Well first off, morality is very evolutionarily beneficial.Le'ts go back in time 50 thousand years or so and find out why:
We're in an ice-age. Ugg, Logg, and Skugg just killed a sabertooth tiger for their clan. Each of them want to bring more than a third back to their families. Logg, seeing an opportunity, and stabs Ugg with his spear. He turns to Skugg and in cave-man says "Aight brah, now we each got half a kit-cat to bring home to our bitches and kids. Later dude". Skugg, thinking that while that's cool, his family would much rather have the whole saber-tooth tiger, promptly stabs Logg in the face and brings the whole carcass home to his family. A week later, out hunting alone, Skugg is killed by a giant ground-sloth, and the entire clan shortly starves to death.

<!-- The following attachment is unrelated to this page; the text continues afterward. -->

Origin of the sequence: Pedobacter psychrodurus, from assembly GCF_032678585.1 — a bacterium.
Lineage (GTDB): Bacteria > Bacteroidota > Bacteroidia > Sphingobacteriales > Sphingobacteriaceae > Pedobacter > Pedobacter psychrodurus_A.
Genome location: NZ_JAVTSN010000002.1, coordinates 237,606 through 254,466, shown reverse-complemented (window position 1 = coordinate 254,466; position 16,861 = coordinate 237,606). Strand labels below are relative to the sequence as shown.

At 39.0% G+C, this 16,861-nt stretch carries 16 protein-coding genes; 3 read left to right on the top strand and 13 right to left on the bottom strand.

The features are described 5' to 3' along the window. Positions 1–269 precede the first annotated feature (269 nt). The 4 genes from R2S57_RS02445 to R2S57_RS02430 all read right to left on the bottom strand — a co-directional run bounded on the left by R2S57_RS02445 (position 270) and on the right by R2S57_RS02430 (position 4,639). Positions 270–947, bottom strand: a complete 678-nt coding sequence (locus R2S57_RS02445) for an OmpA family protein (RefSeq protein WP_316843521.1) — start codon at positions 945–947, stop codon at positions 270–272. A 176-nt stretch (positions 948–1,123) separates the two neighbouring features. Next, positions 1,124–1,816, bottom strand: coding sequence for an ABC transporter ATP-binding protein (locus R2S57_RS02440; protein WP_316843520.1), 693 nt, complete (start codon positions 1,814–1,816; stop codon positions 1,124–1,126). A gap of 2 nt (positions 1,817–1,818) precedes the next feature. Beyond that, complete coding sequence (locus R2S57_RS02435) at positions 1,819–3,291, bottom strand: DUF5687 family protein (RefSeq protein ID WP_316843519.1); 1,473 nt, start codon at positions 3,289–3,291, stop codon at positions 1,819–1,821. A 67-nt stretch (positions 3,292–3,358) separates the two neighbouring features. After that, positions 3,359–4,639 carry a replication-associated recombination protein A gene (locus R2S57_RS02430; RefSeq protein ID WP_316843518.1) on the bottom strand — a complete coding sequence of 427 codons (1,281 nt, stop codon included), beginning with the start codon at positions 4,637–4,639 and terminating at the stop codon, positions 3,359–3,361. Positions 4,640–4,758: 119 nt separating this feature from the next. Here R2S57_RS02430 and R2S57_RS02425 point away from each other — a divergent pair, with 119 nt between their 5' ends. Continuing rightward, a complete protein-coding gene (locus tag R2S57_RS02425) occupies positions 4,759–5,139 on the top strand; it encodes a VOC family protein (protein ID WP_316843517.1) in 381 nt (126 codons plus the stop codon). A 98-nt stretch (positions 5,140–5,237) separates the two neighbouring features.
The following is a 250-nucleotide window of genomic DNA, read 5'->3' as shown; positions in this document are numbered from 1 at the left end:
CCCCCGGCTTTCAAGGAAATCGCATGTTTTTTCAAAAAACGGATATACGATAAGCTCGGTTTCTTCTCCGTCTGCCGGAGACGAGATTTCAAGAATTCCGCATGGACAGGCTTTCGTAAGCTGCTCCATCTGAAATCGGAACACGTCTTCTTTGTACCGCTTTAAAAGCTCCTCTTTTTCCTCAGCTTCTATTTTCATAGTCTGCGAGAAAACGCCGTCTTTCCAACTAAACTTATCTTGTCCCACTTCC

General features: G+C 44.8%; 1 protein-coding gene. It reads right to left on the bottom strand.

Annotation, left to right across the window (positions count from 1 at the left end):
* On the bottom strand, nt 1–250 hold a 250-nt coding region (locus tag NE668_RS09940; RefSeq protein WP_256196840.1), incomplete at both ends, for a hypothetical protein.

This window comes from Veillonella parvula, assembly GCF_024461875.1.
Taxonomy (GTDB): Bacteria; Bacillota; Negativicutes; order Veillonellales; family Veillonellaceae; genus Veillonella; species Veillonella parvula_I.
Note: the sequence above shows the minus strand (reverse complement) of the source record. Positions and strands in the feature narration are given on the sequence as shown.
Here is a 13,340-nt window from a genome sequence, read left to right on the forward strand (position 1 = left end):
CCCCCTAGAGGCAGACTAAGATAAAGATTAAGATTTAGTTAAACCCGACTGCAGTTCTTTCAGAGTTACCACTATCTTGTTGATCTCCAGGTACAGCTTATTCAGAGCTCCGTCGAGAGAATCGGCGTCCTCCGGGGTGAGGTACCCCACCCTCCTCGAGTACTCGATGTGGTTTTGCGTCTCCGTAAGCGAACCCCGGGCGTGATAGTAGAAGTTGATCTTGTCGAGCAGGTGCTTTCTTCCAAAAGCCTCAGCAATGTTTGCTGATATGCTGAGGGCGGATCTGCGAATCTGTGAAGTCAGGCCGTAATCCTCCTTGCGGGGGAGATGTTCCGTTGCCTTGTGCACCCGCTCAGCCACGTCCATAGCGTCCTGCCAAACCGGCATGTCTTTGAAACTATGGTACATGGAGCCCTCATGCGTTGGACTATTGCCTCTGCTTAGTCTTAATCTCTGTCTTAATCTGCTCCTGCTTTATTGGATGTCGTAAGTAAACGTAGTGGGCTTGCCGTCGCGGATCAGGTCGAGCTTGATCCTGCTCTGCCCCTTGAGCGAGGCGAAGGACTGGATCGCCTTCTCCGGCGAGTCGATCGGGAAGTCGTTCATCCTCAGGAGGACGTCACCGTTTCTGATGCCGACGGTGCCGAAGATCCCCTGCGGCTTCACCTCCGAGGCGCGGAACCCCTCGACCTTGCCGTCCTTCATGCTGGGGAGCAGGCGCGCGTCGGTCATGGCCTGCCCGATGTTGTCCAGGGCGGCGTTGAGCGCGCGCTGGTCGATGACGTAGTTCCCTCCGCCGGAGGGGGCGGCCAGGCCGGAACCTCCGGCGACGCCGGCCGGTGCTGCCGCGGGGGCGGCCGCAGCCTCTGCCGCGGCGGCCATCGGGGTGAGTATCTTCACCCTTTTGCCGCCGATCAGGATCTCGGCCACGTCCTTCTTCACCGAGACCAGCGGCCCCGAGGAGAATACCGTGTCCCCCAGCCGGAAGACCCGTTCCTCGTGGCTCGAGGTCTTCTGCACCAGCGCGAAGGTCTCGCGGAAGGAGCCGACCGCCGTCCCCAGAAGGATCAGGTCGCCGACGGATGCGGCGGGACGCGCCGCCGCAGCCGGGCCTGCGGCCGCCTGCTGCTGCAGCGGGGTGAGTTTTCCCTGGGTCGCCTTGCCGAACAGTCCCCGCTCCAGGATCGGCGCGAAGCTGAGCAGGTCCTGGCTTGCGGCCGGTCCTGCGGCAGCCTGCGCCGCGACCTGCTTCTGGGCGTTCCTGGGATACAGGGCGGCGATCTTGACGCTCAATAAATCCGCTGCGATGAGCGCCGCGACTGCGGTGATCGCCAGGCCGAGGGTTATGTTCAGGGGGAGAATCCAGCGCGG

In another clan, a very similar scenario happens, but everyone resists the urge to murder everyone to have more food. Someone probably goes a little hungry, but everyone lives, and the genetic traits leading to this morality live on through humanity.
If undivinely guided evolution was true, then logically we would be more than capable of understanding that our morality is arbitary
If this was true then everyone would have realized there was no real reason not to stab each other in the face, they would have done so, see first scenario for likely results.
There are plenty of great books on Evolutionary Morality out there. I'd recommend picking one up if you want something that sounds more eloquent than a 3rd grader's book report.
I think Kenny is missing the important element of your question, though I think he has answered it indirectly, which is if understand, "If nature, which simply compiles coincidence into some living, sentient being, has no guiding hand, and operates according to laws that were not put into place by a higher power, then is it that any morality developed through a natural, unguided process is inherently flawed and inherently transient because natural circumstances are forever changing?" Even if this is not what you are getting at, it is a good question.